Hi you’ll,

I have a thought problem that might not have an easy/correct answer. It looks to be a Bayesian at first glance – and it might be – but because I am using some complicated machine-learning algorithms, and because of the nature of the problem, the water are muddy for me. I am just hoping some awesome person on here can help point me into the right direction.

Hypothetical Scenario:

You are trying to calculate the chance someone will die in the next year. There are many “ways” someone might die – some more likely than others – but it is only going to happen one “way” in the end.

Let us say we know all the possible ways someone can die, and we have created a model for each way that provides a probability of such an event occurring in the next year. Additionally, the variables used to model the probability of any particular “way” occurring are the same variables used to model other “ways.” For instance, a person might die of an Aneurysm or a stroke. Having 180/130 blood pressure (not a binomial variable) for a prolonged time might be a good predictor of both events occurring. Yet, we do not care which will kill the individual; we just want to know if the person will die in the next year.

In this example we can say that the chances of getting an aneurysm or stroke are correlated because both events are more likely to occur under certain conditions, however, in the real world this relationship might be far more complex, and only exist under certain situations. Additionally, there are some completely unrelated “ways” modeled for a person to die such as motorcycle accident. These must also be considered as a whole.

This problem does not seem to be a simple Bayesian probability. At first glance, one might suggest finding the chances that none of the events occur, and then take the inverse of that probability.

Example:

Event 1: p = 0.2

Event 2: p = 0.2

Event 3: p = 0.2

Event 4: p = 0.2

Event 5: p = 0.2

Odds of no events occurring: 1-(0.8*0.8*0.8*0.8*0.8) = 0.67.

This method assumes all events are mutually exclusive, and independent. However, they are correlated (in some cases non-linearly), and the probability that more than one success occurs cannot not just be calculated and removed from the chances because it was never possible to observe more than on event occurring in the first place.

If anyone can shed any light on my problem, I would greatly appreciate it. I have found a few articles that may more may help me, but I am unsure if I should spend the amount of time necessary to understand them.

Correlated Binomial Models and Correlation Structures

http://arxiv.org/pdf/physics/0605189.pdf

Correlated Binomial Distribution

http://www.appliedbusinesseconomics.com/files\gvscbd02.pdf

I have a thought problem that might not have an easy/correct answer. It looks to be a Bayesian at first glance – and it might be – but because I am using some complicated machine-learning algorithms, and because of the nature of the problem, the water are muddy for me. I am just hoping some awesome person on here can help point me into the right direction.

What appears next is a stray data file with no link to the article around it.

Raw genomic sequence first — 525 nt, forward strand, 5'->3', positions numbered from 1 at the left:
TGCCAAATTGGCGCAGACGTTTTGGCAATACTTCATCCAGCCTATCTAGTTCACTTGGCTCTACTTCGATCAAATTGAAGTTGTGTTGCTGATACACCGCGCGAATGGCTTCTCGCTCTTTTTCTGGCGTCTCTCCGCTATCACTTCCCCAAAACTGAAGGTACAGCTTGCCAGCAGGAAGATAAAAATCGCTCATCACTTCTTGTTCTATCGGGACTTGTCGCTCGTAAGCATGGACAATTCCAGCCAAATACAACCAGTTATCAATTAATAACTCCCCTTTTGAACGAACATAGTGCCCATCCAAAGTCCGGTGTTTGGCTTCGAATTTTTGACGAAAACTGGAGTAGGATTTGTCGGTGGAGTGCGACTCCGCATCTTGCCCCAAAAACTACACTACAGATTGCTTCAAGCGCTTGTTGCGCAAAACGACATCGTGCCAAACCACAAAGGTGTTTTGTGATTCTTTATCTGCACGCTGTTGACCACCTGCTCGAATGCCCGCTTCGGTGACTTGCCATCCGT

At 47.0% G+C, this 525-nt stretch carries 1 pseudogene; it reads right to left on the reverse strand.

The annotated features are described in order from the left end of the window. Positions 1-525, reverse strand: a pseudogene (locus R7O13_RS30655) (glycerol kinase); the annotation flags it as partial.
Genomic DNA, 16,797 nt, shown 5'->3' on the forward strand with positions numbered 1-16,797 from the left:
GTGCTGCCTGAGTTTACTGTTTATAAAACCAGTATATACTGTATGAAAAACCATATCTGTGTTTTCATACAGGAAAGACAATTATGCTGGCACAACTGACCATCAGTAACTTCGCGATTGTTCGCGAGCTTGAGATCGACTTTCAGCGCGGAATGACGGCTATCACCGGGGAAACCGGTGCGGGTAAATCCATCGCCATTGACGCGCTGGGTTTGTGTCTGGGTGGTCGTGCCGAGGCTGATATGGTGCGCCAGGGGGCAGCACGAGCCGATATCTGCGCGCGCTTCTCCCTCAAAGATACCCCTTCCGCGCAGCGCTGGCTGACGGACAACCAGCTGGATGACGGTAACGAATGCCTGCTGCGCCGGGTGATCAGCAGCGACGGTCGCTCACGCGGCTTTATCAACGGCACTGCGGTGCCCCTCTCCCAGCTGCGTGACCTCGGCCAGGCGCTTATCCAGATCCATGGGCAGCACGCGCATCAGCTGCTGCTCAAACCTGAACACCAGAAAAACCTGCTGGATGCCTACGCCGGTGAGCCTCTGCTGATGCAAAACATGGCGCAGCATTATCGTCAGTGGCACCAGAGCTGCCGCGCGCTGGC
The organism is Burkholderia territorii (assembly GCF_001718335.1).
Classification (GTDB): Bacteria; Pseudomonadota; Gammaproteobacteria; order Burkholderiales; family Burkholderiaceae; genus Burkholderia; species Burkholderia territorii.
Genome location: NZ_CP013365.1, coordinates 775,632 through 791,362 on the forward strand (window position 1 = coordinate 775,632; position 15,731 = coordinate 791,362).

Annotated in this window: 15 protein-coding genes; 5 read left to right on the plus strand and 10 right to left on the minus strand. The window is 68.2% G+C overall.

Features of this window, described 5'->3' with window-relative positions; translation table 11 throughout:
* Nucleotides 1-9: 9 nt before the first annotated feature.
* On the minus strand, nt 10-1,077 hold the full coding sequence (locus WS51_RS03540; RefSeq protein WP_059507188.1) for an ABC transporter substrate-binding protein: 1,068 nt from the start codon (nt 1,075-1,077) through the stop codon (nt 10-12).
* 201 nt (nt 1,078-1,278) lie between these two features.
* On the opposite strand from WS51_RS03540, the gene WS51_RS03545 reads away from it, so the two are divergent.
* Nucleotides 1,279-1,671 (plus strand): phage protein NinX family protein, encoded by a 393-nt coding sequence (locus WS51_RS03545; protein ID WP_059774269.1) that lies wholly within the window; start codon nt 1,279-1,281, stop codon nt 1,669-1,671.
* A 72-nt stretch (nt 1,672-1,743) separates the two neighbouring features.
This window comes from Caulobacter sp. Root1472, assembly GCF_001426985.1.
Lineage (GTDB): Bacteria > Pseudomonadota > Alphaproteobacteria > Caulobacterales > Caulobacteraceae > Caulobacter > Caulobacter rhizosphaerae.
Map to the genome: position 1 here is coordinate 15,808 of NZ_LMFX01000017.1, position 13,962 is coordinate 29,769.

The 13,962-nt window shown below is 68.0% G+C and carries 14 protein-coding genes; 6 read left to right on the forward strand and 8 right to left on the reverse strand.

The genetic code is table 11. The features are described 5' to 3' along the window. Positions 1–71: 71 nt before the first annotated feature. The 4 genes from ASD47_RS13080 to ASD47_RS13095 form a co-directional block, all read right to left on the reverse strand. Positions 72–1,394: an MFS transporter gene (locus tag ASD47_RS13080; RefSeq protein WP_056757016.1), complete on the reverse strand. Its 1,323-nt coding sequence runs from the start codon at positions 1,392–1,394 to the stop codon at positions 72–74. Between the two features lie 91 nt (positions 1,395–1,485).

Hypothetical Scenario:

You are trying to calculate the chance someone will die in the next year. There are many “ways” someone might die – some more likely than others – but it is only going to happen one “way” in the end.

Let us say we know all the possible ways someone can die, and we have created a model for each way that provides a probability of such an event occurring in the next year. Additionally, the variables used to model the probability of any particular “way” occurring are the same variables used to model other “ways.” For instance, a person might die of an Aneurysm or a stroke. Having 180/130 blood pressure (not a binomial variable) for a prolonged time might be a good predictor of both events occurring. Yet, we do not care which will kill the individual; we just want to know if the person will die in the next year.

In this example we can say that the chances of getting an aneurysm or stroke are correlated because both events are more likely to occur under certain conditions, however, in the real world this relationship might be far more complex, and only exist under certain situations. Additionally, there are some completely unrelated “ways” modeled for a person to die such as motorcycle accident. These must also be considered as a whole.

This problem does not seem to be a simple Bayesian probability. At first glance, one might suggest finding the chances that none of the events occur, and then take the inverse of that probability.

Example:

Event 1: p = 0.2

Event 2: p = 0.2

Event 3: p = 0.2

Event 4: p = 0.2

Event 5: p = 0.2

Odds of no events occurring: 1-(0.8*0.8*0.8*0.8*0.8) = 0.67.

This method assumes all events are mutually exclusive, and independent. However, they are correlated (in some cases non-linearly), and the probability that more than one success occurs cannot not just be calculated and removed from the chances because it was never possible to observe more than on event occurring in the first place.

If anyone can shed any light on my problem, I would greatly appreciate it. I have found a few articles that may more may help me, but I am unsure if I should spend the amount of time necessary to understand them.

Correlated Binomial Models and Correlation Structures

http://arxiv.org/pdf/physics/0605189.pdf

Correlated Binomial Distribution

http://www.appliedbusinesseconomics.com/files\gvscbd02.pdf

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